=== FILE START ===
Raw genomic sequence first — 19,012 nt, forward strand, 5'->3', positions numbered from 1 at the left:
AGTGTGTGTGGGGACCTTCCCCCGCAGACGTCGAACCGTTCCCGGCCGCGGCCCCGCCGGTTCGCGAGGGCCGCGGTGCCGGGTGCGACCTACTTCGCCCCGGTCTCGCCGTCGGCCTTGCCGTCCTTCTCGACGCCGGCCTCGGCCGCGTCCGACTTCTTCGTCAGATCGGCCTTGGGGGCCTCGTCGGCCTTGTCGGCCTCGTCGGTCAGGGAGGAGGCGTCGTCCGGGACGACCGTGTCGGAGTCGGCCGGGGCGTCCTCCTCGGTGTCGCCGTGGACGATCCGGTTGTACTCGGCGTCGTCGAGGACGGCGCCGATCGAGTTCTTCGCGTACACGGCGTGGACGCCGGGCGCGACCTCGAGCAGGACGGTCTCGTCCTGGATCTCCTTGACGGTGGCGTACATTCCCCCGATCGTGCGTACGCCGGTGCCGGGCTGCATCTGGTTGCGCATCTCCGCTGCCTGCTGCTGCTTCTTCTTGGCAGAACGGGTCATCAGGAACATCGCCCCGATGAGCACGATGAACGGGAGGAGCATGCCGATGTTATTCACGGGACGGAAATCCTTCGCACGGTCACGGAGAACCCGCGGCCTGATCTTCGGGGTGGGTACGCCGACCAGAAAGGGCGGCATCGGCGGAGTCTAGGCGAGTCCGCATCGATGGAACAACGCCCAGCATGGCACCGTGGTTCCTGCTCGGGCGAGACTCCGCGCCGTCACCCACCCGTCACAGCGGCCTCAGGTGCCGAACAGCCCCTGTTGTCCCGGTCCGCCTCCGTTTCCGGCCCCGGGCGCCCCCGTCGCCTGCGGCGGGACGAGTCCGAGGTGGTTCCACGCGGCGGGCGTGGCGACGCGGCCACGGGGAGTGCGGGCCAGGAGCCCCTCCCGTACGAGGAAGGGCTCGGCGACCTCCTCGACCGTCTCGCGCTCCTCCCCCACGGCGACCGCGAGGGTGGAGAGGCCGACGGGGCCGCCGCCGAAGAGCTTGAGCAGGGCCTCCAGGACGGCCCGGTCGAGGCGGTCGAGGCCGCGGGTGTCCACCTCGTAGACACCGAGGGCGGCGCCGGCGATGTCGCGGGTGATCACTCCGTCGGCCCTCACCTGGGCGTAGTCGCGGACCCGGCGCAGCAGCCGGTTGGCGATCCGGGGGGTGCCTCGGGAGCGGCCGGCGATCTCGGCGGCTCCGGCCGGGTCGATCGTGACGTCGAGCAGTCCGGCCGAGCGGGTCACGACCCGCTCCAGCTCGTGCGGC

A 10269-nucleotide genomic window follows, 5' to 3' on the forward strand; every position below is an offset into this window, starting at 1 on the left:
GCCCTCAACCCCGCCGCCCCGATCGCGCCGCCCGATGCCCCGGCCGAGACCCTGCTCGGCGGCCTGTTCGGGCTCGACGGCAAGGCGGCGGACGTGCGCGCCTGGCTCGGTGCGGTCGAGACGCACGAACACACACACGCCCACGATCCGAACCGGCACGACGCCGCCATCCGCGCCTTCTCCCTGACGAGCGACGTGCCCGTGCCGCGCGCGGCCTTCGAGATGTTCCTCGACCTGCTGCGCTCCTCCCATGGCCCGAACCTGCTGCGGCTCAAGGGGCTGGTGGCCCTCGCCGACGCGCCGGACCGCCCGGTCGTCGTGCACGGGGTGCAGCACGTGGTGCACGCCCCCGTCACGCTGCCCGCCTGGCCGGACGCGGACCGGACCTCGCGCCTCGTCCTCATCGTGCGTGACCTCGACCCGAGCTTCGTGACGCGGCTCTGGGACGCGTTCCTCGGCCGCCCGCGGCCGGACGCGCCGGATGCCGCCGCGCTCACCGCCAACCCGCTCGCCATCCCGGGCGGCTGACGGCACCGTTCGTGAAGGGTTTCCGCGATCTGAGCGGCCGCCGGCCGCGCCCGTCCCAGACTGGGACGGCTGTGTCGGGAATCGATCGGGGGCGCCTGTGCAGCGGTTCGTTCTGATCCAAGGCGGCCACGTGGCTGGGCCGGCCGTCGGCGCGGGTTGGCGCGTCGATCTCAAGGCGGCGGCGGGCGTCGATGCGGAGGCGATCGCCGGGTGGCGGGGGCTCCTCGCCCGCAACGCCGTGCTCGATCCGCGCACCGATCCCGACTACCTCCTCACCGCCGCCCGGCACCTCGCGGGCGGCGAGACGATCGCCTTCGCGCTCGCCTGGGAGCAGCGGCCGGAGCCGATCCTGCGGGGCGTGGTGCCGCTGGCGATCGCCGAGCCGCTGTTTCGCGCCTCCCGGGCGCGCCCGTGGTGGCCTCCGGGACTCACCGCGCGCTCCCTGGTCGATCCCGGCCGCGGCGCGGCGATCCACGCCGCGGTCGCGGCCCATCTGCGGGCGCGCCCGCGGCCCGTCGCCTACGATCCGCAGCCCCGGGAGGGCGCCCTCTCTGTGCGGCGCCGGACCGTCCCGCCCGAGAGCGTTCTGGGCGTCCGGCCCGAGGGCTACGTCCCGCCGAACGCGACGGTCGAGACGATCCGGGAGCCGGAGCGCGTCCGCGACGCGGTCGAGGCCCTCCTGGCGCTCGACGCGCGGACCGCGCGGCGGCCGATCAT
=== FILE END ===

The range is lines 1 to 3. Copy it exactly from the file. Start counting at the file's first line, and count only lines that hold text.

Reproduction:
Raw genomic sequence first — 19,012 nt, forward strand, 5'->3', positions numbered from 1 at the left:
AGTGTGTGTGGGGACCTTCCCCCGCAGACGTCGAACCGTTCCCGGCCGCGGCCCCGCCGGTTCGCGAGGGCCGCGGTGCCGGGTGCGACCTACTTCGCCCCGGTCTCGCCGTCGGCCTTGCCGTCCTTCTCGACGCCGGCCTCGGCCGCGTCCGACTTCTTCGTCAGATCGGCCTTGGGGGCCTCGTCGGCCTTGTCGGCCTCGTCGGTCAGGGAGGAGGCGTCGTCCGGGACGACCGTGTCGGAGTCGGCCGGGGCGTCCTCCTCGGTGTCGCCGTGGACGATCCGGTTGTACTCGGCGTCGTCGAGGACGGCGCCGATCGAGTTCTTCGCGTACACGGCGTGGACGCCGGGCGCGACCTCGAGCAGGACGGTCTCGTCCTGGATCTCCTTGACGGTGGCGTACATTCCCCCGATCGTGCGTACGCCGGTGCCGGGCTGCATCTGGTTGCGCATCTCCGCTGCCTGCTGCTGCTTCTTCTTGGCAGAACGGGTCATCAGGAACATCGCCCCGATGAGCACGATGAACGGGAGGAGCATGCCGATGTTATTCACGGGACGGAAATCCTTCGCACGGTCACGGAGAACCCGCGGCCTGATCTTCGGGGTGGGTACGCCGACCAGAAAGGGCGGCATCGGCGGAGTCTAGGCGAGTCCGCATCGATGGAACAACGCCCAGCATGGCACCGTGGTTCCTGCTCGGGCGAGACTCCGCGCCGTCACCCACCCGTCACAGCGGCCTCAGGTGCCGAACAGCCCCTGTTGTCCCGGTCCGCCTCCGTTTCCGGCCCCGGGCGCCCCCGTCGCCTGCGGCGGGACGAGTCCGAGGTGGTTCCACGCGGCGGGCGTGGCGACGCGGCCACGGGGAGTGCGGGCCAGGAGCCCCTCCCGTACGAGGAAGGGCTCGGCGACCTCCTCGACCGTCTCGCGCTCCTCCCCCACGGCGACCGCGAGGGTGGAGAGGCCGACGGGGCCGCCGCCGAAGAGCTTGAGCAGGGCCTCCAGGACGGCCCGGTCGAGGCGGTCGAGGCCGCGGGTGTCCACCTCGTAGACACCGAGGGCGGCGCCGGCGATGTCGCGGGTGATCACTCCGTCGGCCCTCACCTGGGCGTAGTCGCGGACCCGGCGCAGCAGCCGGTTGGCGATCCGGGGGGTGCCTCGGGAGCGGCCGGCGATCTCGGCGGCTCCGGCCGGGTCGATCGTGACGTCGAGCAGTCCGGCCGAGCGGGTCACGACCCGCTCCAGCTCGTGCGGC

A 10269-nucleotide genomic window follows, 5' to 3' on the forward strand; every position below is an offset into this window, starting at 1 on the left: